Noted Media
July 25, 2017

Known for his beautiful tasting menus, Laurent Quenioux is the king of pop-up dining in Los Angeles. But unlike many other chefs who run pop-ups, Quenioux is a man with zero interest in opening a restaurant.

"I get at least two phone calls every month asking if I want to open a restaurant," he says. "No, no, no!"

Quenioux burnt out on running restaurants years ago, after the industry made him rich and then made him poor.

In 1985, he opened 7th Street Bistro downtown when he was 21. (He remembers having to wait for his 21st birthday before he could get his liquor license.) The restaurant was a major success.

"I was 21 years old and I had a restaurant grossing $3 million a year with 50 employees," Quenioux says.

Quenioux went on to open Mission Bistro in Alhambra, Bistro K in South Pasadena (a busy restaurant that had to "turn away 200 to 300 people a week") and Bistro LQ on Beverly Boulevard.

Bistro LQ, which opened in 2009, struggled and closed in 2011. Quenioux, who had bootstrapped the restaurant with no investors, was destitute.

"I lost all my money," he says. "I lost my house. I couldn't even buy toothpaste."

He hated the restaurant business at that point, but he still loved to cook.

He still adored seasonal ingredients. And Quenioux, who learned to hunt as a child, still wanted to showcase the kind of food he grew up eating in Sologne, France.

Flash forward to July 2017. Quenioux's roving LQ Foodings pop-ups have been a smashing success all over town for six years, at venues from downtown's late, lamented Starry Kitchen to Echo Park's Taix to Pasadena's Vertical Wine Bistro and Sangers & Joe. He's also taken LQ Foodings to London. And now he's running pop-ups in the backyard of a Highland Park house. He caps these dinners at 22 guests so he can really focus on what matters to him.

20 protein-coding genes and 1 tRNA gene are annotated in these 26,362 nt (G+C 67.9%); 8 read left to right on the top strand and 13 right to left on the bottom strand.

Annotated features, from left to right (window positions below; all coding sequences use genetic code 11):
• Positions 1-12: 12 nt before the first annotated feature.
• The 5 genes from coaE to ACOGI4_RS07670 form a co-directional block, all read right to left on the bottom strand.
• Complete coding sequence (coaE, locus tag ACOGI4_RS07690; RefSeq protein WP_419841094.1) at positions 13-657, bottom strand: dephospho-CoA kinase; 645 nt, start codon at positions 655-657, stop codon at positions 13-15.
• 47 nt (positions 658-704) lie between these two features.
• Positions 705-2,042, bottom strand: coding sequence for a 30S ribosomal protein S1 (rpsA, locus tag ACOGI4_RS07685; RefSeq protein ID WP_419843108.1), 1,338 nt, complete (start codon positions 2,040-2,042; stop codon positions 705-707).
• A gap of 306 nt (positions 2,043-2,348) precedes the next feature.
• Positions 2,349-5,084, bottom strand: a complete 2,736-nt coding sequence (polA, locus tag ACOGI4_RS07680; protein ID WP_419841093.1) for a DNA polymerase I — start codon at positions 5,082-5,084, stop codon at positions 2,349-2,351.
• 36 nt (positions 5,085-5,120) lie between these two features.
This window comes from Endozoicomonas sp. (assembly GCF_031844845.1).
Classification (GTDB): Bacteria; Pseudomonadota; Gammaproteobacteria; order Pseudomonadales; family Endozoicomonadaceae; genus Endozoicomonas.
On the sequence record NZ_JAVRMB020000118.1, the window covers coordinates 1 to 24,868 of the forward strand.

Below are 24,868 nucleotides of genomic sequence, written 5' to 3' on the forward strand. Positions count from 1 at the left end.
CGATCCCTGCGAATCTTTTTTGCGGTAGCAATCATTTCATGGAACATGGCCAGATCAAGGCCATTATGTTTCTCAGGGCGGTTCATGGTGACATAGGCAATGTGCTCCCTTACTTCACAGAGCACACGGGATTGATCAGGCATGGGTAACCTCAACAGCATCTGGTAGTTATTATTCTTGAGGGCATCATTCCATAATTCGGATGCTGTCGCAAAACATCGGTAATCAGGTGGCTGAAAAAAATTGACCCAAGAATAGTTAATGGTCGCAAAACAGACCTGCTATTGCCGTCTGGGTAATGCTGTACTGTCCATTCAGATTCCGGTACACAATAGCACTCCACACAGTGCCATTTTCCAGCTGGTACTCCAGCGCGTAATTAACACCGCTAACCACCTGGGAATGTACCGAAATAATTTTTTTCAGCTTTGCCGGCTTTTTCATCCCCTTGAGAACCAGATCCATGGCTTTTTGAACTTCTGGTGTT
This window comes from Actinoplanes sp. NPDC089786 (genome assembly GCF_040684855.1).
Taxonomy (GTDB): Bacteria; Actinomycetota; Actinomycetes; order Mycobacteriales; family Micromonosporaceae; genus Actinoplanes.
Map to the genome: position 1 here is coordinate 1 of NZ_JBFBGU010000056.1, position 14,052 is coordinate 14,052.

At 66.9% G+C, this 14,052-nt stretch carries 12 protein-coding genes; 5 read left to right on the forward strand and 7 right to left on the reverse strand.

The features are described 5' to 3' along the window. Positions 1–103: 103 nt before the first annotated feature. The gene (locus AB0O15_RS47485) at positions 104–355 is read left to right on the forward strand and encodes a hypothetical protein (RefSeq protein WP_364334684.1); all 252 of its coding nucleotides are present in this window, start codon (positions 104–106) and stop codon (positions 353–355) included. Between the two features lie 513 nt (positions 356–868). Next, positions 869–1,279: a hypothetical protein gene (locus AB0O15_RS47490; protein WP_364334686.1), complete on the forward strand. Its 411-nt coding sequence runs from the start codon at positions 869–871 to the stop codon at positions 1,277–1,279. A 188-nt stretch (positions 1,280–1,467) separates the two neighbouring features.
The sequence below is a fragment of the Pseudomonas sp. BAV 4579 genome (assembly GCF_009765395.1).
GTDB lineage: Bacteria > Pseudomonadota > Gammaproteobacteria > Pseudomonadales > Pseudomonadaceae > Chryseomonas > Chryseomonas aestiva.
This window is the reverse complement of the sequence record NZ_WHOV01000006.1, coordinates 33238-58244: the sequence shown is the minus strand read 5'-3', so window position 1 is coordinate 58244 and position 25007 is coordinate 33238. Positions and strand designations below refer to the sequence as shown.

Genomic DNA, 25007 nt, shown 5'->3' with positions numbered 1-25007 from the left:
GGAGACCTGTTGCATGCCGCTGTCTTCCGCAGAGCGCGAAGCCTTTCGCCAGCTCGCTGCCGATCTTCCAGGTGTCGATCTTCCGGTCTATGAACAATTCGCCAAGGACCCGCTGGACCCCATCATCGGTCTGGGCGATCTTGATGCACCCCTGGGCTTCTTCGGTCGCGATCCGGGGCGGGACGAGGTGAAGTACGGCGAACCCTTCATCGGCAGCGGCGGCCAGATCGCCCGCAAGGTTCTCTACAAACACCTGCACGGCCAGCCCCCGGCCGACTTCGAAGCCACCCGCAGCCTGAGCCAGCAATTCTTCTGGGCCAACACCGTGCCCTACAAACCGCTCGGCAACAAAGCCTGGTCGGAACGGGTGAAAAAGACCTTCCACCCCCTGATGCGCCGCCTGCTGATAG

"When we used to do the pop-up at Vertical or Starry Kitchen, we would do hundreds of people," Quenioux says. "But when you do only 20 people, you can really use the best ingredients ever. If I go hunting and kill a wild boar or even two hare, I can feed that to 20 people."

Quenioux, in fact, is about to go quail hunting in Joshua Tree.

Serving 22 guests also means that Quenioux can showcase produce, like summer tomatoes, from the Highland Park house's garden. He also goes to Apricot Lane Farms in Moorpark once a week for fruit and vegetables.

"First and foremost, it's seasonal ingredients," Quenioux says when asked he how comes up with his menus. "And then it's about simple cooking."

Quenioux doesn't use much butter or cream for his pop-ups. He doesn't manipulate ingredients or use avant-garde technique. But his "vision of simplicity" can still seem quite elaborate to guests at LQ Foodings.

At one recent dinner, Quenioux served house-made Moulard duck prosciutto, asparagus, Hokkaido scallops, hamachi, caviar de Sologne, peaches and pickled nasturtium berries. It was like a vegetable-and-ham spring roll that happened to be adorned with seafood and fruit.

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At that same pop-up, Quenioux also served pork belly and soft-shell crab, with the crisp pork belly made to look like a crab shell while a XO glaze amped up the wondrous umami-rich dish. Haddock came two ways: in a brandade beignet and as a crudo. There were fried green tomatoes with a mole made from more green tomatoes. The tomatoes were served with oxtail, chanterelles, petit gris snails, black garlic and foie gras. The fifth course was headlined by ultra-luxurious Ibérico de Bellota pork loin as well as eggplant and sweet peppers from the garden.